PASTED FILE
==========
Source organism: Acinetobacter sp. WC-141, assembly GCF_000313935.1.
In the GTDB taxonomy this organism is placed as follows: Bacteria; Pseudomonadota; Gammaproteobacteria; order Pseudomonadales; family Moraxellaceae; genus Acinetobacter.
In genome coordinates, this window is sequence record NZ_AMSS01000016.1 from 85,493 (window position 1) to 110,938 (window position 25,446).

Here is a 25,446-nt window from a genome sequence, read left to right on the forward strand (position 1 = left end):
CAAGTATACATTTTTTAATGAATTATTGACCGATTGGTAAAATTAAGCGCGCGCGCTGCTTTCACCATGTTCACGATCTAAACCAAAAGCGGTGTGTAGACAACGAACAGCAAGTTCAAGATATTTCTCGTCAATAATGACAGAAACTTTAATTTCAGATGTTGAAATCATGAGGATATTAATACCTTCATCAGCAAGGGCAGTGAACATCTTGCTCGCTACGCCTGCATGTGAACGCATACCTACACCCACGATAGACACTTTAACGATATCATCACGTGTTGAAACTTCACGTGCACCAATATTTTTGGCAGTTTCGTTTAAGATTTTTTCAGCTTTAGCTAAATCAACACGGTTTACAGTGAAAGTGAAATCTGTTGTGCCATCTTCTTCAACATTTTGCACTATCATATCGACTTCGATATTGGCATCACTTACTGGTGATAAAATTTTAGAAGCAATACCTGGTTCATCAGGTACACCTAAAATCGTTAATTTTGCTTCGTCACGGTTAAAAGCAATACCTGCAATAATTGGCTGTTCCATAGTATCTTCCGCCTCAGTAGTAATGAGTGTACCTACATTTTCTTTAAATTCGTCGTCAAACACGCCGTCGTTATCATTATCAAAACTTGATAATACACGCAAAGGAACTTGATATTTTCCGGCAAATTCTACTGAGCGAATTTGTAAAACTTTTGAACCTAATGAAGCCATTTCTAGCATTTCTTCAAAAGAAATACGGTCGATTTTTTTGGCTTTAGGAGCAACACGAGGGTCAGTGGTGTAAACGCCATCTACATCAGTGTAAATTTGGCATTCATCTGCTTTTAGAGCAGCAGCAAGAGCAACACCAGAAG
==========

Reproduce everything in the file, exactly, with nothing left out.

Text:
Source organism: Acinetobacter sp. WC-141, assembly GCF_000313935.1.
In the GTDB taxonomy this organism is placed as follows: Bacteria; Pseudomonadota; Gammaproteobacteria; order Pseudomonadales; family Moraxellaceae; genus Acinetobacter.
In genome coordinates, this window is sequence record NZ_AMSS01000016.1 from 85,493 (window position 1) to 110,938 (window position 25,446).

Here is a 25,446-nt window from a genome sequence, read left to right on the forward strand (position 1 = left end):
CAAGTATACATTTTTTAATGAATTATTGACCGATTGGTAAAATTAAGCGCGCGCGCTGCTTTCACCATGTTCACGATCTAAACCAAAAGCGGTGTGTAGACAACGAACAGCAAGTTCAAGATATTTCTCGTCAATAATGACAGAAACTTTAATTTCAGATGTTGAAATCATGAGGATATTAATACCTTCATCAGCAAGGGCAGTGAACATCTTGCTCGCTACGCCTGCATGTGAACGCATACCTACACCCACGATAGACACTTTAACGATATCATCACGTGTTGAAACTTCACGTGCACCAATATTTTTGGCAGTTTCGTTTAAGATTTTTTCAGCTTTAGCTAAATCAACACGGTTTACAGTGAAAGTGAAATCTGTTGTGCCATCTTCTTCAACATTTTGCACTATCATATCGACTTCGATATTGGCATCACTTACTGGTGATAAAATTTTAGAAGCAATACCTGGTTCATCAGGTACACCTAAAATCGTTAATTTTGCTTCGTCACGGTTAAAAGCAATACCTGCAATAATTGGCTGTTCCATAGTATCTTCCGCCTCAGTAGTAATGAGTGTACCTACATTTTCTTTAAATTCGTCGTCAAACACGCCGTCGTTATCATTATCAAAACTTGATAATACACGCAAAGGAACTTGATATTTTCCGGCAAATTCTACTGAGCGAATTTGTAAAACTTTTGAACCTAATGAAGCCATTTCTAGCATTTCTTCAAAAGAAATACGGTCGATTTTTTTGGCTTTAGGAGCAACACGAGGGTCAGTGGTGTAAACGCCATCTACATCAGTGTAAATTTGGCATTCATCTGCTTTTAGAGCAGCAGCAAGAGCAACACCAGAAG